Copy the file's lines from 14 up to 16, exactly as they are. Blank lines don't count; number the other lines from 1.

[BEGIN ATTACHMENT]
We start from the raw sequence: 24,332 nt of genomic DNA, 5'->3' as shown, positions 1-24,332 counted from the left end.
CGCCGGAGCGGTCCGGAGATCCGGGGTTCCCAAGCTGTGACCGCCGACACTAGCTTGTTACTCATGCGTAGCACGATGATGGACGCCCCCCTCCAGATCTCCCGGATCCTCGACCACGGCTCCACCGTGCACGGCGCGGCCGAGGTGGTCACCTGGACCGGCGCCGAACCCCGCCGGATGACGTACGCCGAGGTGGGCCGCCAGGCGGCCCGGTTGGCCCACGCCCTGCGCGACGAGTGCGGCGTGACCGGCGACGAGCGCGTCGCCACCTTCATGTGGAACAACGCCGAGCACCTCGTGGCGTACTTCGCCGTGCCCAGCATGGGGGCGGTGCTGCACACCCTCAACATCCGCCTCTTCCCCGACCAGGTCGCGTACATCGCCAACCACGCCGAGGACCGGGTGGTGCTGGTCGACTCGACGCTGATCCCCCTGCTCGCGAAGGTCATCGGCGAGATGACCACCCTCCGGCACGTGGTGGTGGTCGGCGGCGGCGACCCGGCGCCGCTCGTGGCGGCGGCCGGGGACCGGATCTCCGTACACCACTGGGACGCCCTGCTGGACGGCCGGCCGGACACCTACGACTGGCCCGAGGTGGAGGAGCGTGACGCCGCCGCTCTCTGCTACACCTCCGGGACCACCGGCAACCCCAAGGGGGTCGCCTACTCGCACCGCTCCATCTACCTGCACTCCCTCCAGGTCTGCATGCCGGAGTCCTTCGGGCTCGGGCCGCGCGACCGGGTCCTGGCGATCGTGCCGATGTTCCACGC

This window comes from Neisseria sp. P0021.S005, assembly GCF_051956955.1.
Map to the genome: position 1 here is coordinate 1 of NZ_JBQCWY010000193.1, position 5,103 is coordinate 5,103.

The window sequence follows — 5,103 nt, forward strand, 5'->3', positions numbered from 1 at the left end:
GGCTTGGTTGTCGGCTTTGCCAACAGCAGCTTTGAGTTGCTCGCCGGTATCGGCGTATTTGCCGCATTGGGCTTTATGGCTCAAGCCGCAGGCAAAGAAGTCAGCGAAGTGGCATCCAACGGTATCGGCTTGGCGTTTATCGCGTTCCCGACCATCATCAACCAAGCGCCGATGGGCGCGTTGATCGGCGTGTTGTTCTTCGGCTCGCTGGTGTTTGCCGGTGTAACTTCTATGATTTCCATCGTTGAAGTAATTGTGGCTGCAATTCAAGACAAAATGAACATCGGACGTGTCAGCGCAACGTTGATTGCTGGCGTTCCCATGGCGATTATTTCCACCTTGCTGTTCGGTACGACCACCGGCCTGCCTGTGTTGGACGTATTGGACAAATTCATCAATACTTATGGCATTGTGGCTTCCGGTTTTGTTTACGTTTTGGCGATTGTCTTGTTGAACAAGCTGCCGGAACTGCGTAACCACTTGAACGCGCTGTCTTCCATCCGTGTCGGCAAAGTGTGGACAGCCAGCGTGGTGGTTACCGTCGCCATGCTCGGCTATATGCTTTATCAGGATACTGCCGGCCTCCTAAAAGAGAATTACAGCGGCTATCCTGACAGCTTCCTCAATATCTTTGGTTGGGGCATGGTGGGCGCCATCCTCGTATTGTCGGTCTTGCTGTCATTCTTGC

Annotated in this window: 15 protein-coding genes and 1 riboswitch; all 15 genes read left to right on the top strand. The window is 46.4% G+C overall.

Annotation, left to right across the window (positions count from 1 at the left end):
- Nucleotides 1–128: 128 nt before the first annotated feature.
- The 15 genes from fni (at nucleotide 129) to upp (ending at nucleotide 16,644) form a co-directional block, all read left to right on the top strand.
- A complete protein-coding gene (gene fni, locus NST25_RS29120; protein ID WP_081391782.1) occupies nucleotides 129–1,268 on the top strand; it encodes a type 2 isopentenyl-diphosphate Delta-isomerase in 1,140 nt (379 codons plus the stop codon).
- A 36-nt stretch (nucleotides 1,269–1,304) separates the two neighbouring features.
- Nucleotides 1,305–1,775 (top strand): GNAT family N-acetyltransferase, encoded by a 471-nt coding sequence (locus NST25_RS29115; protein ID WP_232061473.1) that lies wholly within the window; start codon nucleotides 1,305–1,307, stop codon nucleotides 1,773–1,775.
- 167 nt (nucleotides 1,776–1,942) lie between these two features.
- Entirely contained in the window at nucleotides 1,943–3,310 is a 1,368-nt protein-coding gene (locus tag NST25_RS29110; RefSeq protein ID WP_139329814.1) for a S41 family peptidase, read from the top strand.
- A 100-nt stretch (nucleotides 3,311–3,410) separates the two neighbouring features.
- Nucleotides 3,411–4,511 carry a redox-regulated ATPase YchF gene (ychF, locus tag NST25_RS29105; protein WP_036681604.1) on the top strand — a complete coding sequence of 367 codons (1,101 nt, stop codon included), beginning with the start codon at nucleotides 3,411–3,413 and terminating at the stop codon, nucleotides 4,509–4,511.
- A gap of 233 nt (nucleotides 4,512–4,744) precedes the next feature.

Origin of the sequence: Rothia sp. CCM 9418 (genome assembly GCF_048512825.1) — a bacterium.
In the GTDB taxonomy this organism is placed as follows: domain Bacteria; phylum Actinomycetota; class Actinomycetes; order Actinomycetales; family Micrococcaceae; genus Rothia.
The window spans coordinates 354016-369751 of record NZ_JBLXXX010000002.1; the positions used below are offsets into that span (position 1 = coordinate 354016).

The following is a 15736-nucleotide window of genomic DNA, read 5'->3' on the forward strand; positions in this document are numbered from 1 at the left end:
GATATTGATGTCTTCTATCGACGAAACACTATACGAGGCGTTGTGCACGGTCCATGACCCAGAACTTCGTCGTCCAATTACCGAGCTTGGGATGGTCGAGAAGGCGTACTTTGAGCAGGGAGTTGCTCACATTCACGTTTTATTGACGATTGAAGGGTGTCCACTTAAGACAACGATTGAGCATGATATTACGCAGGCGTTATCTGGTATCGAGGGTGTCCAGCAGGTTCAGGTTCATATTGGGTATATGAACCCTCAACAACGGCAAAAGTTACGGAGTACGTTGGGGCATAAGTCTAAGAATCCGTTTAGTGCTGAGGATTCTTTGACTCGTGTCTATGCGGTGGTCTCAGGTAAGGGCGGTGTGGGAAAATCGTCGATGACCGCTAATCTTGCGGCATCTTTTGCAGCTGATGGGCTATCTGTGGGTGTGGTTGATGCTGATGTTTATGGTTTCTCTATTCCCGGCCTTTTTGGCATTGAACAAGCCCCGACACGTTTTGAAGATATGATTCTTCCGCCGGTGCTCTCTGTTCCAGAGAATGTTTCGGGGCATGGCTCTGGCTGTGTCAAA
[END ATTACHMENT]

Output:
- 167 nt (nucleotides 1,776–1,942) lie between these two features.
- Entirely contained in the window at nucleotides 1,943–3,310 is a 1,368-nt protein-coding gene (locus tag NST25_RS29110; RefSeq protein ID WP_139329814.1) for a S41 family peptidase, read from the top strand.
- A 100-nt stretch (nucleotides 3,311–3,410) separates the two neighbouring features.